The baobab tree’s ancient, scarred trunk was as wide as five elephants and its branches could stretch over a whole herd. There was nothing left alive on earth that had seen this tree as a young sapling, but here it still stood after a thousand years. It was providing, as it had always done, a meal for another living creature. On this particular evening it was a young and adventurous vervet monkey who had spent the afternoon foraging among the bare branches of this massive tree, helping himself to the cream-of-tartar pods.

Kubuka (for that was the monkey’s name) blinked as a small bat flitted past him, twittering. He hadn’t noticed the sun setting – and now it was nearly time to find somewhere to sleep for the night. He dropped the pod on which he had been nibbling. The sweet, dry white lumps inside had made him thirsty. What to do? Go to bed thirsty, or try to find a drink now, before it got too dark for little monkeys to be out alone in the bush?

Kubuka was alone because he had been sent away on his ‘wandering time’, which was meant to toughen up troublesome young males. It was also a sort of punishment – Kubuka had been seriously naughty, cheeking the dominant male and even getting into a nasty fight. He would only be allowed back when he was much stronger and wiser – and more respectful.
He felt lonely, thinking of the troop. Then he remembered something the Troop Mother had told him when he was little.

‘Baobabs are wonderful trees’, she had informed him in her listen-to-me voice while, holding one of his arms in the air, she picked at the fur round his tummy for fleas, ‘They give you food, shelter, and drink, too’.
Kubuka frowned, trying to remember what else she had said. Her skinny, wrinkled fingers had been tickling quite unbearably at the time, and he had been trying not to giggle. (Giggling or wriggling while receiving a grooming session from such an important monkey as the Troop Mother was terribly bad manners).
He pictured her face again. Yes – it was coming back to him now. She had said that baobab trees often have a hollow middle, where if you’re lucky, rainwater collects, making a perfect private well for animals like monkeys, who above all things are good climbers. Kubuka turned and walked back along the broad, smooth branch of the tree, climbed the rest of the way up the trunk and peered over a ridge of bark right at the top.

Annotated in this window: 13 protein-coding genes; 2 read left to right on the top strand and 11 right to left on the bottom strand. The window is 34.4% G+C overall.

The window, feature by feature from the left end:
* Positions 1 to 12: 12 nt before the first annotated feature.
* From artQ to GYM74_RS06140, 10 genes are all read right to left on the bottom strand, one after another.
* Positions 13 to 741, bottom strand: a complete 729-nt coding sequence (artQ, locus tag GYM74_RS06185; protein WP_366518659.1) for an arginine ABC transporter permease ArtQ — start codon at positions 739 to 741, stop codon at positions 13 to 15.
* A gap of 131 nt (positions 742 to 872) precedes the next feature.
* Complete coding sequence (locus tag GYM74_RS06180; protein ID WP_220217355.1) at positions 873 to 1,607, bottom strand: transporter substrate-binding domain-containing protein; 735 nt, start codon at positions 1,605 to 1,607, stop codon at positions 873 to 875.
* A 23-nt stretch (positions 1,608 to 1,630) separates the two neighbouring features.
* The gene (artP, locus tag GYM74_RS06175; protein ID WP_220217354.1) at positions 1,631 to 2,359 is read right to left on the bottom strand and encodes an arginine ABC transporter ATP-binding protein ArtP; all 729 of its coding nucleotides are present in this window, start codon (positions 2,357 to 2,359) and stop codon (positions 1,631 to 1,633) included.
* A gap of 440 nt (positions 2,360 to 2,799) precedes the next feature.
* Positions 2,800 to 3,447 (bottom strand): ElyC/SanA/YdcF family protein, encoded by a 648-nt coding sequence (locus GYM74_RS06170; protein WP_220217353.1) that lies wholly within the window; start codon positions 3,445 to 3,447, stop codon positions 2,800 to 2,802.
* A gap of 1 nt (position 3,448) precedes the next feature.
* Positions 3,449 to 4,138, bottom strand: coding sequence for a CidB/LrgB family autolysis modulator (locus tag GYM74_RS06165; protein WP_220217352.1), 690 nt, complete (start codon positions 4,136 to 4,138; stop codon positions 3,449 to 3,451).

‘AiEeeeeeesh…!’ He yelped, leaping backwards in fright, tumbling down and (luckily for the story of Kubuka), landing on another fat branch just below.
There was something inside the tree! A pair of eyes shining in a dark face! He shivered, his small body curled up in fright, his tail almost in his mouth.. He listened carefully, staring up at the rim where he had perched, all his senses on the alert. Nothing. Could it have been just a couple of of bats down there, perhaps? Kubuka started to feel a little curious. Monkeys are dreadfully inquisitive animals, and poor, thirsty little Kubuka was no exception. Also, he had smelled water.
Cautiously, he crept back, closer and closer, until he could peep once more over the edge. It was quite gloomy down there, but after a moment he realised that he was looking at his own bright-eyed reflection.
He felt a little foolish, but no-one was watching except maybe the bats, and they didn’t count. Kubuka perched casually on the edge and looked down into quite a deep hollow, about four tail-lengths wide. Sure enough, there was water down there – its still, dark surface as reflective as a mirror.

Feeling thirstier than ever, Kubuka examined the sides for a way down. The smooth bark of the baobab was folded and wrinkled on the inside of the hollow trunk; there were rootlike growths here and there to hold on to.
The light was fading fast now, and Kubuka knew he would have to hurry. So he hopped over the edge and, using all four hands plus his tail, carefully lowered himself down to the surface.
The water was surprisingly cool and fresh. He drank thirstily, hanging sideways with his tail firmly wrapped round a handy root. A few mosquitoes rose, whining, from the surface

Then the water swirled and heaved. Kubuka jerked back from the pool and stared. There was something in there! Surely not a fish? Fish don’t live in trees, he was pretty sure of that. Then a deep, gentle voice seemed to bubble up from beneath the water.
‘Thank you for your visit…’ said the voice, ‘But you have drunk my water, and now you owe me a favour’. Kubuka froze in fright, one drop trembling on his chin.. Was he hearing things? An owl spoke softly in the distance. The wind breathed past the bare branches of the tree. It was quite dark inside the hollow. Kubuka decided that things were getting a little too spooky, and he retreated, nervously scrambling back up to the top of the opening.

‘Don’t be afraid,’ said the voice quickly. ‘It is I, Amanzi, Spirit of the Rain.’
Kubuka perched a safe distance from the hollow. He thought that it would be best if he were polite.